As you know, in my home country (the UK) we recently had a vote. And it went drastically wrong, making our country a chaotic laughing-stock and drop-kicking our economy into the trashcan.
Well, now you’re in the same position as we were. You’re standing in front of a very scary precipice, my friends, and the scariest thing of all is that you might not get the choice of whether to jump off; you are likely to be pushed.
Pushed by a horde of people who fail to see the precipice in the first place.
So let me share with you some lessons learned from our enormous f***-up, in the hope that this will help you prevent your big and important country from doing the same thing our small and foppish country did just a few weeks ago.
Get off the internet.
Seriously. No amount of anti-Trump Facebook statuses, hilarious Trump hair memes and pro-Clinton Buzzfeed articles are going to make even one sub-atomic particle’s worth of difference. Same goes for the enlightened comedy stylings of Trevor Noah, Stephen Colbert and Samantha Bee, by the way.
The internet you are on is an echo chamber.
All these Facebook statuses and blog posts and shared videos are simply talking to each other, popping up via algorithms onto the screens of other people who are writing the same statuses, reading the same blog posts, watching the same videos. You are not reaching the people whose minds you need to change. Go out and talk to people.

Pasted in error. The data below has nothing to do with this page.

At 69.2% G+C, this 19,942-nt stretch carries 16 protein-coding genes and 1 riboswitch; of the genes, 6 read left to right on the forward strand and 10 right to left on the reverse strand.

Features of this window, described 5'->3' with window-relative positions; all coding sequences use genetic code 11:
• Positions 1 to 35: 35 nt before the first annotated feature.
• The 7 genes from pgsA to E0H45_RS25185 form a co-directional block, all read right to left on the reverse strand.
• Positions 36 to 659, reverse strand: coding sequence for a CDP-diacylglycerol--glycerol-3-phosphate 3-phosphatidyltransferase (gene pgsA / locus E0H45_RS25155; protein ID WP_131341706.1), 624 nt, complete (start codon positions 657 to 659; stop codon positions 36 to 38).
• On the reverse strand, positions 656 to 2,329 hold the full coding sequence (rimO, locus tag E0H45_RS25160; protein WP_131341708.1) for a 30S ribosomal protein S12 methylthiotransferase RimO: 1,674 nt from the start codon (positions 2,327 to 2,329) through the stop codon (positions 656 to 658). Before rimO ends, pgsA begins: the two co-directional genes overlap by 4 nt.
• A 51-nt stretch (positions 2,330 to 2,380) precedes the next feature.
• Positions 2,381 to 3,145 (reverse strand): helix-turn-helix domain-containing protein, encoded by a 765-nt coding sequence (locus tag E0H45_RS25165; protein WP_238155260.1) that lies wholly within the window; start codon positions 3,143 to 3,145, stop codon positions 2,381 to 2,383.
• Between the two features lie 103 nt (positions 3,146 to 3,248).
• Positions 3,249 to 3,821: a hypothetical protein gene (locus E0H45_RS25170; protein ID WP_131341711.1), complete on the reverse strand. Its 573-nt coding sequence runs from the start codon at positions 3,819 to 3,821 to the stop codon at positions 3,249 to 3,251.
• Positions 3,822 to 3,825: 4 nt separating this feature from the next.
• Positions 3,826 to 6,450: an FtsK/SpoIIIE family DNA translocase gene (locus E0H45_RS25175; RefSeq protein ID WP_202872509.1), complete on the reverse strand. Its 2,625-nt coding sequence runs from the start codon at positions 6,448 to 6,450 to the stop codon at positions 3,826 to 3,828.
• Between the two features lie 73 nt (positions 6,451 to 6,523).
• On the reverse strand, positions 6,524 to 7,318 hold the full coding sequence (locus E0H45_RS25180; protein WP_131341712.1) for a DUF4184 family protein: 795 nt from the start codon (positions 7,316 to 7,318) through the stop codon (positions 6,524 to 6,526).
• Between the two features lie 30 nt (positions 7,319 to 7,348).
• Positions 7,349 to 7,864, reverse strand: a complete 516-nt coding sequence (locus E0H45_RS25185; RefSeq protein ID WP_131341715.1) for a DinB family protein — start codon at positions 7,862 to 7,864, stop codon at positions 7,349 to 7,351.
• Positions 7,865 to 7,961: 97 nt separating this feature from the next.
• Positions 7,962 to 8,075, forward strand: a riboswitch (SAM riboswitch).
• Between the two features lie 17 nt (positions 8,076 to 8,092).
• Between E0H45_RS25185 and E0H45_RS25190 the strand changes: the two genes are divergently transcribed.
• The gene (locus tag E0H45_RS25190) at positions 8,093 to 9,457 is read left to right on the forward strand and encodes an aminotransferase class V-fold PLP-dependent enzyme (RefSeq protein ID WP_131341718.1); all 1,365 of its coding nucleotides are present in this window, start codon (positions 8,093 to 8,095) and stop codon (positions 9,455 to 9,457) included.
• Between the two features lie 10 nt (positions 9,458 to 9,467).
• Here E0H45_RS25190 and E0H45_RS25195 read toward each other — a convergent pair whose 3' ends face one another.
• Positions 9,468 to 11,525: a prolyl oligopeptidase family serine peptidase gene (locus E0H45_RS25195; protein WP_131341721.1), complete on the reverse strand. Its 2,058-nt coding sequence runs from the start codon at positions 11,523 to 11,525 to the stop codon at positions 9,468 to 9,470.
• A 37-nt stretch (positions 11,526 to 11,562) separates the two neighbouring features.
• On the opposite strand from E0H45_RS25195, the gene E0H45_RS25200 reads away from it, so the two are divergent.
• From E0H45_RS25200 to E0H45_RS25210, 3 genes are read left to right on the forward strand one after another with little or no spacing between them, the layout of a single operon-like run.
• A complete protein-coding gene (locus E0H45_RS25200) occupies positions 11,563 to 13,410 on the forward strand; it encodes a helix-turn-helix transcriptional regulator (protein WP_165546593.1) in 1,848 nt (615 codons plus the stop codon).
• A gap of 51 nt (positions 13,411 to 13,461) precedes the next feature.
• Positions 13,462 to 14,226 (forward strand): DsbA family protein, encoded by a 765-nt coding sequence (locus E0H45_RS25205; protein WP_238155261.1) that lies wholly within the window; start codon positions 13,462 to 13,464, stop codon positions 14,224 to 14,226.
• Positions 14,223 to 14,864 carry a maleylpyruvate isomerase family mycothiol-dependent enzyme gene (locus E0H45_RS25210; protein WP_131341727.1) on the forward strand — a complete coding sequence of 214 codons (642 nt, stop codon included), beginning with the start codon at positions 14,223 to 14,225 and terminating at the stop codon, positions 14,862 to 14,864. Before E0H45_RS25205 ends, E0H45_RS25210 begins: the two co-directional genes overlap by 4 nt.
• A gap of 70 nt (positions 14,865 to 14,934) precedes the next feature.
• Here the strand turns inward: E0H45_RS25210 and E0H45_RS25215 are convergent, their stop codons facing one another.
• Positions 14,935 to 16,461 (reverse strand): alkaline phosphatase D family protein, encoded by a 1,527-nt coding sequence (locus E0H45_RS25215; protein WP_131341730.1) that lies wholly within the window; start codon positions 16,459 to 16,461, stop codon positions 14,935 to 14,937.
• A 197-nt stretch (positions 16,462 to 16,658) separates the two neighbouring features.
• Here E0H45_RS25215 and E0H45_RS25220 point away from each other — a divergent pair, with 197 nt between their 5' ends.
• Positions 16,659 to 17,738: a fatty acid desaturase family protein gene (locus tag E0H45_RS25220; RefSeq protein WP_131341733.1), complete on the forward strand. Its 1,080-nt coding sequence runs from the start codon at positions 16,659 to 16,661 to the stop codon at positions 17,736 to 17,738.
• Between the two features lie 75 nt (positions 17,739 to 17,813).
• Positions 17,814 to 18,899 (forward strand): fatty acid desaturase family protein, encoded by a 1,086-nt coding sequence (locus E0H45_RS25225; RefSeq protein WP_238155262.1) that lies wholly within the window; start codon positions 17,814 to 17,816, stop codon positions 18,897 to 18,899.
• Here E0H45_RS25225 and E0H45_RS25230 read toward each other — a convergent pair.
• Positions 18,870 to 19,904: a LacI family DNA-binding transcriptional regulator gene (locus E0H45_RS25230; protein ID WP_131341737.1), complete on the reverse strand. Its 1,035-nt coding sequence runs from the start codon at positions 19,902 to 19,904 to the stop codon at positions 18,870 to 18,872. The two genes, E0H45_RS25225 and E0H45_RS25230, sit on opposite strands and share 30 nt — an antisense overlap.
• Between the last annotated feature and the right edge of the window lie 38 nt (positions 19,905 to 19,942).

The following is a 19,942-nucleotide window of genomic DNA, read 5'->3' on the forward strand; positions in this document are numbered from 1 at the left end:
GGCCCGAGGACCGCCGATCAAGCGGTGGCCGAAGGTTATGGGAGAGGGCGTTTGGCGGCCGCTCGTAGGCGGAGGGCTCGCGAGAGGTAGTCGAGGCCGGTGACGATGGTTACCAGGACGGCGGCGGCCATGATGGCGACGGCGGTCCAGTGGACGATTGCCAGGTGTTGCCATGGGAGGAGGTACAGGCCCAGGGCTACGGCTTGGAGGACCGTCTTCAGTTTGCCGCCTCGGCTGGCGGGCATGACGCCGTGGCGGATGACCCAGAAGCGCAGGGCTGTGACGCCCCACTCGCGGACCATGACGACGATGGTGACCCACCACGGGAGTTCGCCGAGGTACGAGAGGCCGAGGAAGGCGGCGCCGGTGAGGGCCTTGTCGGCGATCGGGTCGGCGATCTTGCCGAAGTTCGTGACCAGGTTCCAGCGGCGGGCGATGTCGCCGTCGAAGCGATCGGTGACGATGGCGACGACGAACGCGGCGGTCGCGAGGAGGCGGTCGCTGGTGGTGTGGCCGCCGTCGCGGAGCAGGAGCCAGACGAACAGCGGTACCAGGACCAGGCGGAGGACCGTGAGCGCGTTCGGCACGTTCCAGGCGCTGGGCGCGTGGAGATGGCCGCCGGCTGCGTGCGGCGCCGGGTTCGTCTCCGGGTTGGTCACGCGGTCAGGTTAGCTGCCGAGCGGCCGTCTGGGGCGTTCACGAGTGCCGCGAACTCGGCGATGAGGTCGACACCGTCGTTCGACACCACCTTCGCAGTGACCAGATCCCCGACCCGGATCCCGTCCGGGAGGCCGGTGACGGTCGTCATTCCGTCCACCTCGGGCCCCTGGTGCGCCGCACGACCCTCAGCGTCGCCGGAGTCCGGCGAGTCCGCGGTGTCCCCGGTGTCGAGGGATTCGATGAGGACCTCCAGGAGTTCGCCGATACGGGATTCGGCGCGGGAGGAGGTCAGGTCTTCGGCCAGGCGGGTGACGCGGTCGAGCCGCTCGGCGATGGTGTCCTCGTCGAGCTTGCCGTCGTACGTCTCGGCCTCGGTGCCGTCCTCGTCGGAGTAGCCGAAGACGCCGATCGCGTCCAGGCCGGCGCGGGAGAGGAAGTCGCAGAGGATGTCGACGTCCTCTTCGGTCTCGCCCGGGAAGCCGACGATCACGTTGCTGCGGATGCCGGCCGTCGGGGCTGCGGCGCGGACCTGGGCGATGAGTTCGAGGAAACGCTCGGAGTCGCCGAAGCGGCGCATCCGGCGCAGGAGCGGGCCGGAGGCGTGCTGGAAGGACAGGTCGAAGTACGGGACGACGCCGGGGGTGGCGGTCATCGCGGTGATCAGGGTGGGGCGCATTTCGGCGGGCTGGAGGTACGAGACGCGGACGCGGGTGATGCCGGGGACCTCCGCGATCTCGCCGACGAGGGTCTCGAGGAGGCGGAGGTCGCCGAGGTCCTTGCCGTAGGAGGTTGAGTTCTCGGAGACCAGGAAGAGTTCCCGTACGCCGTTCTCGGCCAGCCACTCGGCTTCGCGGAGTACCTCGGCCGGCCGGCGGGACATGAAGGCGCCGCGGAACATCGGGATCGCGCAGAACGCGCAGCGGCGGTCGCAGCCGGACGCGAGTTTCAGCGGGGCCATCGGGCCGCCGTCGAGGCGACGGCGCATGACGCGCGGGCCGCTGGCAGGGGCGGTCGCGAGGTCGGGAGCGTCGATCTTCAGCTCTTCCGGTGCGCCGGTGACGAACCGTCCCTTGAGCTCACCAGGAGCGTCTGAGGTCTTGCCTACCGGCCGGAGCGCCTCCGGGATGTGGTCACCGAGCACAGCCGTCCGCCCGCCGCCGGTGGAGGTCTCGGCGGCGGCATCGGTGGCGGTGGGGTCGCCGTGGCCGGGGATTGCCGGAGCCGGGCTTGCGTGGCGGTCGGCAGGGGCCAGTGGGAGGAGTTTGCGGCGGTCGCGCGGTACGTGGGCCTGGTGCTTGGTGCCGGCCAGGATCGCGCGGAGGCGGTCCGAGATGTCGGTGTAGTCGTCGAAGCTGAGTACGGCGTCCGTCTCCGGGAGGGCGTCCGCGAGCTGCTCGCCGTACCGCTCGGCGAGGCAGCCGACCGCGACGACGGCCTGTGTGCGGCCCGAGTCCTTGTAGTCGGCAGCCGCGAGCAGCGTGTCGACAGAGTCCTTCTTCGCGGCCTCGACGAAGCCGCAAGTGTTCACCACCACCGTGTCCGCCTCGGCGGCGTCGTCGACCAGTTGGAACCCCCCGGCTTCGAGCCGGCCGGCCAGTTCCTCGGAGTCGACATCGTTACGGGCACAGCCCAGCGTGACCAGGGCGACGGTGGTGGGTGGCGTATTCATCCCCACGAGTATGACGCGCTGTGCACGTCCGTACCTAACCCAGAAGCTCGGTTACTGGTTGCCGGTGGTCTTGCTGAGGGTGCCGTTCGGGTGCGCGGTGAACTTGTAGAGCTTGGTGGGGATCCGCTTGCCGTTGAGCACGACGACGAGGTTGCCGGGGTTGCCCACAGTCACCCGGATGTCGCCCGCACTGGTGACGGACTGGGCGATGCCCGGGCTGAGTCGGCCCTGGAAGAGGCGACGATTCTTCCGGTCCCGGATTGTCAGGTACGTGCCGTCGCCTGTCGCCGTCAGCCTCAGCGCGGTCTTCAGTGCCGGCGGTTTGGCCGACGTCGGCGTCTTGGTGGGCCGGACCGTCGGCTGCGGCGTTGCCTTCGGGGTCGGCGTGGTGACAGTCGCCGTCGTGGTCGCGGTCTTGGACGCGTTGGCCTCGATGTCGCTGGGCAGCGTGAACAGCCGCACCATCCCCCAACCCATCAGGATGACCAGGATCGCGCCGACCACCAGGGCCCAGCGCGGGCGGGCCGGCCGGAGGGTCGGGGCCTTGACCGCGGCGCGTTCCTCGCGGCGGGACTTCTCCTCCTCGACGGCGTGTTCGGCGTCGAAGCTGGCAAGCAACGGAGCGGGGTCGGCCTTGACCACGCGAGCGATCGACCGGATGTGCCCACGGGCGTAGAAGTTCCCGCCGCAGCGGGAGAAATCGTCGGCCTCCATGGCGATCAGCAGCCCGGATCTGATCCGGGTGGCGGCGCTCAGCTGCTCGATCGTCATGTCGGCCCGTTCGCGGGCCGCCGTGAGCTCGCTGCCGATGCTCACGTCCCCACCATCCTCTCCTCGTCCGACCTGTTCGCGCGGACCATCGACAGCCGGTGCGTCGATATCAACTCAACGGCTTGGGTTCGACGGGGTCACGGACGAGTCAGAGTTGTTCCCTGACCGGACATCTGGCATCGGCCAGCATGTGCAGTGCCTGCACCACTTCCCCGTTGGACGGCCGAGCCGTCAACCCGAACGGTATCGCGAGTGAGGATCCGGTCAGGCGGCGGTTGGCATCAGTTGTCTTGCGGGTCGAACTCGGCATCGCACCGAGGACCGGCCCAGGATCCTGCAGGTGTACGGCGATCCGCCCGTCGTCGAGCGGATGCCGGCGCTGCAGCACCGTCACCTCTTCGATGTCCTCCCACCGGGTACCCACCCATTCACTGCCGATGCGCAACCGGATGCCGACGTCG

July is turning out to be a bit of a cruddy one this year. The sky looks permanently like a huge blanket of grey felt has been spread over it, and the rain fluctuates between ‘gentle drizzle’ and ‘downpour so intense that you’d be drier submerged in the sea’. But that doesn’t mean you have to have a lame summer! Here are my top tips for making the most of your 2016 summer months even when skies are dreary!
Once again, I am in an airport, waiting for a flight back to Berlin. Usually I am excited, calmed, relieved to be going back. But this time I am embarrassed. I have to go back to wonderful Germany and become another unwilling representative of what my home country has done over the last week and a bit. I have to join the ranks of British expats living in Berlin, palms superglued to their faces as they try to digest the constantly spiralling idiocy that is taking place.
What happened as a result of the referendum was a calamity. Hearing the news, and watching it unfold day by day, has been like a person watching their middle-aged father make a series of ill-advised and insane decisions as the result of a sudden mid-life crisis. Dad has quit his job to try to set up a ska band with his friends. Now he has spent much of his savings on an autographed Stratocaster. Now he has left Mum to shack up with a 39-year-old groupie who runs a cattery. Oh god. What will we say to him at Christmas?
For those of you who don’t live in the UK, this is what it’s like going to the doctors’ there:
You: Hello, I’m here to see Dr Frimbly.
Receptionist: Great, take a seat and she’ll call you through shortly.
For those of you who don’t live in Germany, this is what it’s like going to the doctors’ here: